Many things can be learned from the Republic. Just because this book is over two thousand years old does not mean it is irrelevant for our modern age. Not counting the subjects of justice, over-specialization, and fascism that have already been covered in this and the preceding two papers, there is still so much one can learn from the Republic. Take, for example, the idea of defining concepts negatively. Defining concepts negatively (saying what they are not instead of what they are) allows one to "zero in" upon what the concept is truly about. There is the "Allegory of the Cave," which is Socrates illustration of the four states of the mind, the two types of belief, and the two different types of knowledge. There is also Socrates' method on how to school future rulers for their profession. And after you read the Republic, you can never forget the science of logical argument know as dialectic which is the foundation of the speech acts throughout the entire book. Until our society reaches what a perfect state should be, the Republic can always be used to start the discourse on what a perfect state should encompass.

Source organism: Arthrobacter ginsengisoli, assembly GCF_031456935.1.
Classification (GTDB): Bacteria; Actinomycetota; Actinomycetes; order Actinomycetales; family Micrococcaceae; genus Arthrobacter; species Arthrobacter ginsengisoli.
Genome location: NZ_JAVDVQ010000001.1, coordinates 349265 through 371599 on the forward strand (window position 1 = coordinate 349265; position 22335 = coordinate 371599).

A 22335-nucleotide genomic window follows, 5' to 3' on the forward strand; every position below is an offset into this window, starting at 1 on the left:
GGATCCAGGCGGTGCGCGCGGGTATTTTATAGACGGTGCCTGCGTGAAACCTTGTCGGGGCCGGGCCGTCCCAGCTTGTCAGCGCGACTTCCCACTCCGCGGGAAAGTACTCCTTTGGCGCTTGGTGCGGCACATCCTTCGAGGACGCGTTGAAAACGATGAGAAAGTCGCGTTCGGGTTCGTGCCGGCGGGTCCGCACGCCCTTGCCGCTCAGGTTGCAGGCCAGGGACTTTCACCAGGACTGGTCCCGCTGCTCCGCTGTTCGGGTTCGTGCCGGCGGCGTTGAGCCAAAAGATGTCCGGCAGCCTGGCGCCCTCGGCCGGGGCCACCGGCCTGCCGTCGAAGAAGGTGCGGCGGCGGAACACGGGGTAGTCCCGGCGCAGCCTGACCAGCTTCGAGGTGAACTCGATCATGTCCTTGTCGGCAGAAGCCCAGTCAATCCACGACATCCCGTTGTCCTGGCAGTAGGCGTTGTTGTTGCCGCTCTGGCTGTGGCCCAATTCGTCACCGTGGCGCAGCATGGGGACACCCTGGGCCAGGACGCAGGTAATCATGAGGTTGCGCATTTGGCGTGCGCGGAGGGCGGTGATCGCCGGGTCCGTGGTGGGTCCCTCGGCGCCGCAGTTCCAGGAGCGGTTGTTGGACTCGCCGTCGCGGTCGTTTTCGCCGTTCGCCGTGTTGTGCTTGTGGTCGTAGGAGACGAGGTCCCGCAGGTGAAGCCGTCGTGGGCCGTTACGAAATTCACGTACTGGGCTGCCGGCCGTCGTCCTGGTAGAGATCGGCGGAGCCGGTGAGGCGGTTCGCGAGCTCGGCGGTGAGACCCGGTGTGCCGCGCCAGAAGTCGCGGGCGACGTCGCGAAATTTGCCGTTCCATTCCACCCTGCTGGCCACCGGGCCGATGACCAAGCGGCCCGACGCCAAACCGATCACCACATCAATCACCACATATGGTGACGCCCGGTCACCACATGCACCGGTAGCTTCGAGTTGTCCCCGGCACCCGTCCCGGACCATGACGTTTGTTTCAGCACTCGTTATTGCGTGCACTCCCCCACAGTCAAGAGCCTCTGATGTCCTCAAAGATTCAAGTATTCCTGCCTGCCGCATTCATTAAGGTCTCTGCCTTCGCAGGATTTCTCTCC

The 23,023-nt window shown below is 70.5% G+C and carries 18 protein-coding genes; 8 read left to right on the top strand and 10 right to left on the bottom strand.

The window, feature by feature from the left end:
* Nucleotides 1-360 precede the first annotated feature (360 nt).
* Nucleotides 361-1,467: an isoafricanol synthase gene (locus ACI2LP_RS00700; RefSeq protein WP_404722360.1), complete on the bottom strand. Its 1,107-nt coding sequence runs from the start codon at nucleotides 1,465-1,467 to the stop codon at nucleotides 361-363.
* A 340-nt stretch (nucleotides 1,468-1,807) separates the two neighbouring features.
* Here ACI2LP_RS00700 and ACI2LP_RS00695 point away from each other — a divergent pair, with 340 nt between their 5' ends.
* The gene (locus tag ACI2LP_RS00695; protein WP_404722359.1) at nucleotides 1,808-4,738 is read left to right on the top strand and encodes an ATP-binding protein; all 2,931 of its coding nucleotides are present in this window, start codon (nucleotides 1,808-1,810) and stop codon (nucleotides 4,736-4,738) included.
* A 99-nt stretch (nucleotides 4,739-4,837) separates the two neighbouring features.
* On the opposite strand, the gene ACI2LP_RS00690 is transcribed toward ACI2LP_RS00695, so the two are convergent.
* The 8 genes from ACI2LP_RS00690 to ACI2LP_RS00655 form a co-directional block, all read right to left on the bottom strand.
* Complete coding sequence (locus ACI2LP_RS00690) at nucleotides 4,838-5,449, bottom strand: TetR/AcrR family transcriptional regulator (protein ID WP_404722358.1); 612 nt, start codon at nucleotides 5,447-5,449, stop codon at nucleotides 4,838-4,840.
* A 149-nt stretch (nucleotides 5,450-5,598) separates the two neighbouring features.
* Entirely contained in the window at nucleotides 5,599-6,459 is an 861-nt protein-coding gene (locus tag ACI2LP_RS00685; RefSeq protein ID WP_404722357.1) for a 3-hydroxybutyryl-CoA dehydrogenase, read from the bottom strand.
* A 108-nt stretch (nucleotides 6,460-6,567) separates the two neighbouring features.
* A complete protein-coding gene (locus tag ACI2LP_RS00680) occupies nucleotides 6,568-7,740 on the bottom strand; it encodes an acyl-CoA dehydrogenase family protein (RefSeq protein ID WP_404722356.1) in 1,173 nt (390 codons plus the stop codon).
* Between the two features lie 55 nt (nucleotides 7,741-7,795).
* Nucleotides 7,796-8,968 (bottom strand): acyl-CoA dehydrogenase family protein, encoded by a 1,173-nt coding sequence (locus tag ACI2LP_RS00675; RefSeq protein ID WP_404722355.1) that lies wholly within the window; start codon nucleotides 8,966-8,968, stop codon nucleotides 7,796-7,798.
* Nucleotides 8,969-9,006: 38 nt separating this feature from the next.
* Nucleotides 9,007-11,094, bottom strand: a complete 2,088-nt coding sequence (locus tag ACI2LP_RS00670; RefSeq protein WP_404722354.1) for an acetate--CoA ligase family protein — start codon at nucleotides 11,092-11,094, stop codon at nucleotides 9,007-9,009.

The Republic will always be a controversial book until our society evolves into a more just, rational, human, and reconciled society. It teaches many illuminating things, one of which is how to build a fascist state. Used properly, this book can be a testament how fascism can evolve out of any state. Regardless of the age, sex, social standing, or intelligence of the reader, the Republic will be able to teach them what it is to be just. The Republic is one of the many time honored classics, like the Art of War, the Prince, and so many others, that will continue teach, regardless of how old the book gets.

Walter Jensen is an undergraduate student at WMU. This paper submitted for academic review November 25, 1997.